This month Zoom Japan met with film director Yaguchi Shinobu to talk about his latest project, a film about more than just lumberjacks!
Please could you tell us what led to you making the film Wood Job?
YAGUCHI Shinobu: Up until now I have only worked on original projects, but it is not the case that I did not want to try adaptations too. I have always said to people that if there is a novel or comic series that would make an interesting film project then to let me know about it, and lots of people have made recommendations to me along those lines. However, I had never encountered a work that I really felt I wanted to adapt for the big screen until one came up quite unexpectedly, and that was the novel “Kamusari NaaNaa Yobanashi” (Lit: Tales of lazy nights in Kamusari) by Miura Shiwon. I was handed the book by the film’s producer, who said to me “You will probably not go for this one either, but if you say you will read it then give it a look”. So I decided to give it a go and it turned out to be an extremely interesting novel. I read it all and got back to him to say I wanted to do the film all on the same day.
And what were the reasons that you were able to visualise the novel as a film?
Y. S.: Ultimately I could see a very easy to understand image in the world of forestry that is completely unknown to most people, and in how a happy go lucky man from the city with a similar lack of knowledge would experience it. In addition to that, one other very important thing was the traditional festival. One such traditional Japanese festival appears in the novel and the climax of the whole story sees the protagonist having to rush through it and break out the other side like a right of passage. I felt that if I could make a solid depiction of the forestry industry and also show the festival in an honest way then it would build an amazing movie.
And where is the location the film is set?
Y. S.: The setting for the story in the original novel is actually a real village called Misugi in Mie prefecture. The name “Kamusari village” is fictional, but the author Miura Shiwon’s grandfather actually worked in forestry in that village. He went to Misugi to research for writing the novel and so we made that same place the set for the cinematic adaptation too. So you will be able to see many of the same vistas in the film if you go to Misugi. The village festival itself is fictional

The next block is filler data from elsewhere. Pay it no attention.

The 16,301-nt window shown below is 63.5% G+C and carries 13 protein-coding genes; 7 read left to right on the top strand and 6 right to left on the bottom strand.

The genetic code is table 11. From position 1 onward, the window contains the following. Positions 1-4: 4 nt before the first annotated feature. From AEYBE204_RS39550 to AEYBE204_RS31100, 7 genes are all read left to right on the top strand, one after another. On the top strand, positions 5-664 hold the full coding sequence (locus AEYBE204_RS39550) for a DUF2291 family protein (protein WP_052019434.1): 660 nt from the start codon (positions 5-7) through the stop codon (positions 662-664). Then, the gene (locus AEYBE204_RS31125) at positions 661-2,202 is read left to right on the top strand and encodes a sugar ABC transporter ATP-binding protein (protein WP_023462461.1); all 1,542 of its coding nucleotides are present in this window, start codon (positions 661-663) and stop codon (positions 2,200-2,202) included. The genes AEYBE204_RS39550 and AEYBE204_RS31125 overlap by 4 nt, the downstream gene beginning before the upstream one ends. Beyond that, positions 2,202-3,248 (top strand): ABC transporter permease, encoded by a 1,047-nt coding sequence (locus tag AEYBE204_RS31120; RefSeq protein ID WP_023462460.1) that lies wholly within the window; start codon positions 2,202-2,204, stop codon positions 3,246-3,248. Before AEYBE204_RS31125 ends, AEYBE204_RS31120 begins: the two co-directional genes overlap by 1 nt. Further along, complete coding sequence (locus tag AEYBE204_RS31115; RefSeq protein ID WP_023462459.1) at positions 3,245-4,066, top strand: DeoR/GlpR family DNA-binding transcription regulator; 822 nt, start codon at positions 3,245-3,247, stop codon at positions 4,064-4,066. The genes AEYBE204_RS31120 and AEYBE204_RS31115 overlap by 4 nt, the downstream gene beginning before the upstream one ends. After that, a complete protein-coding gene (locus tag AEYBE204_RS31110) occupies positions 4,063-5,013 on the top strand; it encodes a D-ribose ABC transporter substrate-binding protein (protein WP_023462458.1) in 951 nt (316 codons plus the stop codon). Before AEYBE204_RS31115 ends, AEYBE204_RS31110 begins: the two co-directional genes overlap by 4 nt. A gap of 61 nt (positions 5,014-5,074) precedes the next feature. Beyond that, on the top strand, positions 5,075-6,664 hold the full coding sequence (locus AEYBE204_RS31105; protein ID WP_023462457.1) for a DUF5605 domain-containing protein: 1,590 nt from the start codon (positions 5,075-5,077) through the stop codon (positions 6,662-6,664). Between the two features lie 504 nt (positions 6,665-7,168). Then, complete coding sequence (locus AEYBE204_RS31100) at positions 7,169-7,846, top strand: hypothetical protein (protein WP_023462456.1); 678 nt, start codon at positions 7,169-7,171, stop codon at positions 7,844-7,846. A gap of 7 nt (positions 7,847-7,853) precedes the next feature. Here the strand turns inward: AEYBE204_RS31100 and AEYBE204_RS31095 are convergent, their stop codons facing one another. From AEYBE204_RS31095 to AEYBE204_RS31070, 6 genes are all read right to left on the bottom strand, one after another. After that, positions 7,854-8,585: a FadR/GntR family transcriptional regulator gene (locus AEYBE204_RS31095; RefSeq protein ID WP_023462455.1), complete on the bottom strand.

What do you think should be done to make more people interested in forestry and get that message across?
Y. S.: I think that this film might be the best thing actually, although I had no intention at all of making Wood Job in order to get people to respect the forestry industry. Almost everyone knows that there are people who work in forestry but the vast majority of Japanese people, myself included, have no idea what that world is actually like. So I wanted to let them experience this amazing world and the jobs in it, with both awe and humour, through the eyes of the protagonist Yuki.
What and where do you get motivation for making films from?
Y. S.: One of the things I really focus on is the idea that the film should be something that I would want to watch myself after paying my own money and sitting in the seat at a cinema. I mean its 1800 yen! (£9.70) Seeing films at the cinema in Japan is really expensive, so I want my audiences to feel that they had the most enjoyable time possible after paying that 1800 yen and losing two hours of their own time. That is the kind of films that I want to make.
What kind of audience would you want to go and see Wood Job?
Y. S.: I guess that it has to be younger people I would want as the main audience; people who are around the same age as the protagonist Yuki, such as students or those who recently were students, or people who are tired after work. I think it would be great if I could cheer them up and give the message that life can be hard but that can’t we also find joy in things as well?
Last year the British daily newspaper “The Guardian” rated Wood Job as one of the worst films at the 2014 Cannes Film Festival. What do you think of film critics like that?